By: Jodi Fischtein, 889 Yoga Teacher
889 Yoga is a warm cocoon for many of us. This is helpful as our yoga path calls for deeper self attunement, with an opportunity to understand the powerful effects of metta, gratitude and compassion.
With self introspection (pratyahara) we can reformulate our thinking patterns and bias, regarding the way we view ourselves and those around us. The shifts in our mind and body patterns arrive in our daily lives, meditation and asana practice.
I was asked to write about advanced asana, or the level 2-3 practice. As a student, I enjoy the heat generated in a vinyasa practice. As a yoga teacher, I feel the only way to share the level 2-3 practice is within the context of safety and security. As a mother, I tend to blend the qualities of seeing and listening deeply to each student, observing the spoken and unspoken language.
Sometimes we refer to this as “holding the space” for our students. We appreciate kindness when it flows our way, and perhaps we feel the therapeutic presence amongst some yoga teachers, as they guide us to an intention of personal attunement.
“What does a level 2-3 vinyasa yoga practice mean to you?”
My feelings around the rigours of yoga asana evolve alongside the joy and humility. Some days I am strong and content. Other days I could roll myself into any random mat like a sushi roll, and hide there.
Is this the flux of hormones?
Could it be a healthy sense of doubt about myself or the practice?
Is there a full moon?
Did I need that second cappuccino?
Do I judge myself about consuming caffeine?
Just as I contemplate this, I shift back the sublime thoughts and contentment. I try to sit with myself, as we are always advised to notice what comes up. There is little success with letting my thoughts “go” but there is enormous success with letting my thoughts “be”.
“Nosce te ipsum.” “Know thyself.”
Our yoga and meditation practice should feel similar to the goal of the Buddhist, which is to maximize human potential. Taking a mindful approach, we may embody our yoga practice with the freshness of a beginner’s mind. I have often said that I am a protozoa within an amoeba swimming in the meditation and asana pond.
We now look at 889’s level 2-3 practice. A typical vinyasa session warms the body, linking breath to movement. Over time we explore the peaks within the asanas. We begin to add layers of complexity when our practice has been cultivated over a period of time. We experience humility when faced with an asana that takes months or years to understand.
There should be a familiarity with pranayama (breathing methods) and a visceral understanding of the bandhas (groups of muscles that engage in a way to move energy, such as a lock or valve).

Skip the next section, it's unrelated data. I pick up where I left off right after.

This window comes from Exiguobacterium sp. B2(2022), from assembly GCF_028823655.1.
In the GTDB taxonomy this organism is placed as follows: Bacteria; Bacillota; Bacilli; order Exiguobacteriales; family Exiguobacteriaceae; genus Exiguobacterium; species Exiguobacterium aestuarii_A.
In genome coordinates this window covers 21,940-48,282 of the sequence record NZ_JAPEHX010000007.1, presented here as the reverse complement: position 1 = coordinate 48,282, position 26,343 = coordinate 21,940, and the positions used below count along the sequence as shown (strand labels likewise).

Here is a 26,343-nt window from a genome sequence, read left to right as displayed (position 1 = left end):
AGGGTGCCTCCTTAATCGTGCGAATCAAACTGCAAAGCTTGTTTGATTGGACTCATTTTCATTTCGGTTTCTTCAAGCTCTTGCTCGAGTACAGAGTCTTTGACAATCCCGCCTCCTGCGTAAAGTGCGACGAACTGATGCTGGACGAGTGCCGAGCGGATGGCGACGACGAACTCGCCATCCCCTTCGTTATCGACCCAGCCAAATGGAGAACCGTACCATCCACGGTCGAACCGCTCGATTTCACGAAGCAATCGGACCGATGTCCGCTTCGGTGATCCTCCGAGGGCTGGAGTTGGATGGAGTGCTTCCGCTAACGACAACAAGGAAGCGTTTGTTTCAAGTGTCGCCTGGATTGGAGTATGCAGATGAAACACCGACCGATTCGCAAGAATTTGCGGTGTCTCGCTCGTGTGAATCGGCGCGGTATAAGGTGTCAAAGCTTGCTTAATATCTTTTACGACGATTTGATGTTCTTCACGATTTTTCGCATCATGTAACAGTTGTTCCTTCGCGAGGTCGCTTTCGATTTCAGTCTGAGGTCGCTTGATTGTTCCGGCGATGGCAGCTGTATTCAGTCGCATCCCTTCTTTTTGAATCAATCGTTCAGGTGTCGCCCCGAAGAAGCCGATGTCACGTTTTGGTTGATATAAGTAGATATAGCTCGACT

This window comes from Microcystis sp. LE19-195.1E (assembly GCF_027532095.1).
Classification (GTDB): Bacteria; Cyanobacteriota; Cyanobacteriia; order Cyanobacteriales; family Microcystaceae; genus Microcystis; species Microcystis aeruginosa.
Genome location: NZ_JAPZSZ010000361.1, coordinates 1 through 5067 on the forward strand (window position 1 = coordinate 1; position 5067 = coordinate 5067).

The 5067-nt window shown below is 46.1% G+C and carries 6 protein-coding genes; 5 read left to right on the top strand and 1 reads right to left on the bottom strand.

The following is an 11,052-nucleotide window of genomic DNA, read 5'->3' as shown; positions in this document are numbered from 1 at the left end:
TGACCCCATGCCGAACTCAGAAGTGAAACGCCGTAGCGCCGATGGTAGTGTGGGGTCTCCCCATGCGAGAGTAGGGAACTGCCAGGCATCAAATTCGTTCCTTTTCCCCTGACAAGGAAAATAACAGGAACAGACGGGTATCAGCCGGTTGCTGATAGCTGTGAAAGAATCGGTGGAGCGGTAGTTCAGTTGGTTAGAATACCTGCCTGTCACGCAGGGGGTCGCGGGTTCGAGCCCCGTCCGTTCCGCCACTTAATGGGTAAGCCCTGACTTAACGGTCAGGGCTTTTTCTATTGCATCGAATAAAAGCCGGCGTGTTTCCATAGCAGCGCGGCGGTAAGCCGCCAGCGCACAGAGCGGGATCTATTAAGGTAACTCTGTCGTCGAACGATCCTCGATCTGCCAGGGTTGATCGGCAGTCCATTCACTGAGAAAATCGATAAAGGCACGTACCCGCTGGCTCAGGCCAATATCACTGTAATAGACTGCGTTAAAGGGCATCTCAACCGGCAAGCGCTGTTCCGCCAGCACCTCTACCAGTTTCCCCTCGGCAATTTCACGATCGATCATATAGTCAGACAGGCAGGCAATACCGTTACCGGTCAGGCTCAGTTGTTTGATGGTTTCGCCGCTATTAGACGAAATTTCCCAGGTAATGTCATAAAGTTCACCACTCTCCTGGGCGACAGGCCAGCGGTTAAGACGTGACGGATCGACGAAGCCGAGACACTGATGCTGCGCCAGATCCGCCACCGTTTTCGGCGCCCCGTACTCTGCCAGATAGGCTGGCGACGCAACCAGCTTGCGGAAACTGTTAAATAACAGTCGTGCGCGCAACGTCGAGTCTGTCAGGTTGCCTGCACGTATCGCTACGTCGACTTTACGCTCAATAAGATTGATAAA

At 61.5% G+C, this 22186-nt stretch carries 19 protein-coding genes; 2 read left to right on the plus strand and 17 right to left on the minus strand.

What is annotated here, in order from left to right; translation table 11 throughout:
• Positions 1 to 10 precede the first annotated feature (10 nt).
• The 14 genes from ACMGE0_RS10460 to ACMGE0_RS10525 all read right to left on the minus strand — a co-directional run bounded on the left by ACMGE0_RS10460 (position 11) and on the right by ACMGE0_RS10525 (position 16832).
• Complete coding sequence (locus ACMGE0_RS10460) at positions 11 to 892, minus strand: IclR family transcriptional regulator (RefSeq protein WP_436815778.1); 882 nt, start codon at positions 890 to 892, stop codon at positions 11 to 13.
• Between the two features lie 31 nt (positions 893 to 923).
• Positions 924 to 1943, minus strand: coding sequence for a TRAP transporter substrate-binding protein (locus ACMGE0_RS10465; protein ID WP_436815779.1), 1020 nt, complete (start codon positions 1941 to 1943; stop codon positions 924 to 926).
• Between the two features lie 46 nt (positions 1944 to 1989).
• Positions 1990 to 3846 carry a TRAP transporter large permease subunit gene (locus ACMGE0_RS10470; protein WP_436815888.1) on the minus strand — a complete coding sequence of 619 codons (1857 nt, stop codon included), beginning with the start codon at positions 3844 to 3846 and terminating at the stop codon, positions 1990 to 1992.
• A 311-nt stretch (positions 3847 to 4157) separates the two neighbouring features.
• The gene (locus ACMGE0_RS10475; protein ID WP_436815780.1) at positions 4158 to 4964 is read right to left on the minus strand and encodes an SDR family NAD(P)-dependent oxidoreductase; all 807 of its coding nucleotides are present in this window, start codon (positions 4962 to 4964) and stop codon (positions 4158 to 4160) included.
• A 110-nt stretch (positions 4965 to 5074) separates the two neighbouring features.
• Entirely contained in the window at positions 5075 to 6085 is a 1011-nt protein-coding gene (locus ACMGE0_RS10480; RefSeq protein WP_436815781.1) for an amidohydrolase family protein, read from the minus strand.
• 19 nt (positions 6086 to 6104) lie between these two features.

Our yoga practice, once we contemplate it, means something personal to each one of us.
What do we choose to see?
What resonates for us?
The glory of an intense vinyasa arrives as my liberation. Vinyasa flow sequences hold a place in my daily grind. The utility of vinyasa begins with the simple analogy of a strong horse in the paddock. I am that horse pacing within the paddock. I am content, yet sense my confinement. The paddock represents the big life chosen, and the commitments as a mother and wife. Still, I have the urge to run wild, to get out of my head. All the pent up aggressions I held in my muscles are drained away. I leave the studio vibrating and relaxed.
More questions will arise within the evolution of our practice, such as how we honor the deeper meaning of our life.
Once we harness this vigorous asana, will we feel content?
Will we grasp for more sensation, validation?
Balancing our physical practice with a bit of stillness is logical. Guided meditation is the natural compliment to a level 2-3 practice. Our intention, or our sankalpa expresses a commitment to knowing our true nature. We seek to better know ourselves, which will sustain us long after we’ve mastered the peak expressions in a level 2-3 class. The sankalpa becomes a testament to us reaching for our most compassionate selves.
Some of us live for our yoga practice as an identifier, as it is everything, it is all things, and it lives deep inside.
Is your love of yoga perceivable to your friends and family?
Is it a purely secular practice or approached with deep reverence?
What is tangible for us?
Is the arm balance easier than finding stillness?
Some of us will gravitate to the theological and metaphysical aspects of yoga, while others will dilute the practice into an expression of secular. Some will preach only to their lineage of yoga, while others seek refuge in deconstructing the practice as based purely on the physiological, seeing only ligaments, bones, fascia and soft tissues within the yoga asana.